For its part, says O’Neill, the CSA – formed 18 months ago to promote the use of best practices for providing security assurance within cloud computing – has been bringing together stakeholders around the world with the aim of progressing the definition of cloud security frameworks and guidance. The CSA has also developed the first recognised personal certification in the cloud security space, namely the Certificate in Cloud Security Knowledge (CCSK).

“By the end of 2011, PwC would like to see more consensus around standards, as well as an escalation of the security considerations of cloud implementations so they are considered as important by organisations as scalability, cost and technology,” says Beer.

Until organisations consider how security is built into the cloud computing models they are considering, they will always face significant data protection challenges, he says.

Organisations should expect service providers to be able to answer basic questions around their security model and provide indicators of what they are doing to keep information safe in the same way they can answer questions about technology, scalability and cost.

The role of consumers in determining the future of cloud computing

Consumers of cloud services also have a role to play in improving security in the cloud by applying all they have learned from outsourcing models and mistakes of the past and ensuring security requirements are built into contracts in the form of service level agreements.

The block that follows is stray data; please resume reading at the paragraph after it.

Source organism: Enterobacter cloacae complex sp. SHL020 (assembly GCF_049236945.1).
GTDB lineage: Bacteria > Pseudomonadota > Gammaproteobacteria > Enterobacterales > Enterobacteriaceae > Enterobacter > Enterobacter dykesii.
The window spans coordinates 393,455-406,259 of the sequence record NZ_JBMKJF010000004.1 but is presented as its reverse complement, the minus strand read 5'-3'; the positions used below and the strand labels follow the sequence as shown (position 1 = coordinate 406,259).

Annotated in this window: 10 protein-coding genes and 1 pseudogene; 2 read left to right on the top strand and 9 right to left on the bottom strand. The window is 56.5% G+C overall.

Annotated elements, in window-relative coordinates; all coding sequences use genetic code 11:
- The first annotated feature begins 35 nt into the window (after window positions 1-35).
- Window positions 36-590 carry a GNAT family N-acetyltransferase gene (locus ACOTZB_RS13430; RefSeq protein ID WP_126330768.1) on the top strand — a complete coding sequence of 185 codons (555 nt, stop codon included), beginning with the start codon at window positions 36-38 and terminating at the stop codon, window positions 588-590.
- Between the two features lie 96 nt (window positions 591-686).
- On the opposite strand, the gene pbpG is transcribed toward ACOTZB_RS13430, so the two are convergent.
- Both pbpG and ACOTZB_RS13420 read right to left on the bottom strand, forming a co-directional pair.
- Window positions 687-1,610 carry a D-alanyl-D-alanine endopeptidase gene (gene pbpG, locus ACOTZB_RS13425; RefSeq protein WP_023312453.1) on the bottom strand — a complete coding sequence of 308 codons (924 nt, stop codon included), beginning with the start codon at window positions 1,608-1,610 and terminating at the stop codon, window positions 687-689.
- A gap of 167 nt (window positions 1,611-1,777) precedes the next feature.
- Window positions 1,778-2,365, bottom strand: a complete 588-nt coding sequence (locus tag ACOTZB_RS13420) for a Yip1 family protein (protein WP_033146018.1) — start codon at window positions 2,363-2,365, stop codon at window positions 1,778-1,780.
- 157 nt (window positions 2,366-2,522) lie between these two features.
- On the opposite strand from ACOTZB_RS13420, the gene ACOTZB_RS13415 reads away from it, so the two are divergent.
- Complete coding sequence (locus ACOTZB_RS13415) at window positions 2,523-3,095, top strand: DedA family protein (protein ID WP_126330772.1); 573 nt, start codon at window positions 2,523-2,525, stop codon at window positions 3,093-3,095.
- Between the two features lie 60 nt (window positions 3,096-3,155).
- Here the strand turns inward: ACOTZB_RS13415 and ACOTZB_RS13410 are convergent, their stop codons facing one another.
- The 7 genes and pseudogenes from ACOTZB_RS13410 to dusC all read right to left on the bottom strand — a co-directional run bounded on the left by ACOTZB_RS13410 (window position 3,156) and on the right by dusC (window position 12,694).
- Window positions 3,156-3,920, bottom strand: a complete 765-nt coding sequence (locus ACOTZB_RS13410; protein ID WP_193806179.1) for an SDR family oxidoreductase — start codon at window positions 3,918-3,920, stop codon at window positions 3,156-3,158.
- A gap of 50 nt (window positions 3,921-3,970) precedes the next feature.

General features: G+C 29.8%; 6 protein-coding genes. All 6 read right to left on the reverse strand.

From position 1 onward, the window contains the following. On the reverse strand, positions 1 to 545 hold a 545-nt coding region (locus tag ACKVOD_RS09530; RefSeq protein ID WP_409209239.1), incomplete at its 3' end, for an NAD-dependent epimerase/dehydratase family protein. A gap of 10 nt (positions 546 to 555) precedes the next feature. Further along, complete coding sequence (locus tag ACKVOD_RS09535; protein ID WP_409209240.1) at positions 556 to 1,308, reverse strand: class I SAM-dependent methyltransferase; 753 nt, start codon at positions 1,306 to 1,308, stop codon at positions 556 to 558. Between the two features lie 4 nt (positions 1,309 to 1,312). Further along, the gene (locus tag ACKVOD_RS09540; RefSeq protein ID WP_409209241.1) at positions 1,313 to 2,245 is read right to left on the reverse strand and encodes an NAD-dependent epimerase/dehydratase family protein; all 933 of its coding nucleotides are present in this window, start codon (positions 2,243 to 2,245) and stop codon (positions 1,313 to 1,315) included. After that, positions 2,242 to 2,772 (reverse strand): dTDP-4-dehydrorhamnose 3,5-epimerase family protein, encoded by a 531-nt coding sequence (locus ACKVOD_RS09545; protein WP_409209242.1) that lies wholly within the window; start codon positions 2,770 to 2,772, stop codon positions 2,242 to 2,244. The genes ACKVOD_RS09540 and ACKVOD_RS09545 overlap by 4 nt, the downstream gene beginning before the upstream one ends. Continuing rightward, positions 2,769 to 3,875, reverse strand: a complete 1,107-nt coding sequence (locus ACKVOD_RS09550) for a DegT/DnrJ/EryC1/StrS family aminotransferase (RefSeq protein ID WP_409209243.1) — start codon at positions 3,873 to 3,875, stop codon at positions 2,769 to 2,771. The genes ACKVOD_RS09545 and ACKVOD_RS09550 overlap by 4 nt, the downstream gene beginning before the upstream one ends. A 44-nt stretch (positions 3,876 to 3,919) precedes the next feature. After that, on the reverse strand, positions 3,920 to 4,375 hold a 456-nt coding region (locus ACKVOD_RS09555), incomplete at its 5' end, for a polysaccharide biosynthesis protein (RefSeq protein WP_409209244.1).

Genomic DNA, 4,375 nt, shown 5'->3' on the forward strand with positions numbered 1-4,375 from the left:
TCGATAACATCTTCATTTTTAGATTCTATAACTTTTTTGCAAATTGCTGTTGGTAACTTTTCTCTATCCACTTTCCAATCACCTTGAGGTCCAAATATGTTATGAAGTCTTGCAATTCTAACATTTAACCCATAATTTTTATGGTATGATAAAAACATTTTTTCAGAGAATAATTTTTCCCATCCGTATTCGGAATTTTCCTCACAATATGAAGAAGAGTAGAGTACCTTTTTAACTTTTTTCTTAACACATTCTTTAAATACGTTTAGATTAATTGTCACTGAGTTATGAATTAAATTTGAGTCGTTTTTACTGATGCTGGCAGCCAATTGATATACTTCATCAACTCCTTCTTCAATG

Also, as with traditional outsourcing, organisations moving to the cloud should never lose sight of the fact they remain responsible for their data and cannot shift blame to their cloud service provider if things go wrong.

The NCC research found almost a quarter of organisations polled had experienced security incidents involving the service provider’s staff. Corrupt data affected 20% of respondents, 17% suffered data loss and 7% had data stolen.

Steve Fox, managing director for the NCC, says that as it takes time to modernise legislation and standards are voluntary, if cloud suppliers are to tap the latent demand for cloud computing services, they must not only address security concerns, but they must also improve existing service levels.

The way forward for cloud computing

The natural progression, says Palgon, is from keeping applications and data on-premise; to running applications in the cloud while still keeping the sensitive data locally; and finally to running applications and storing sensitive data in the cloud.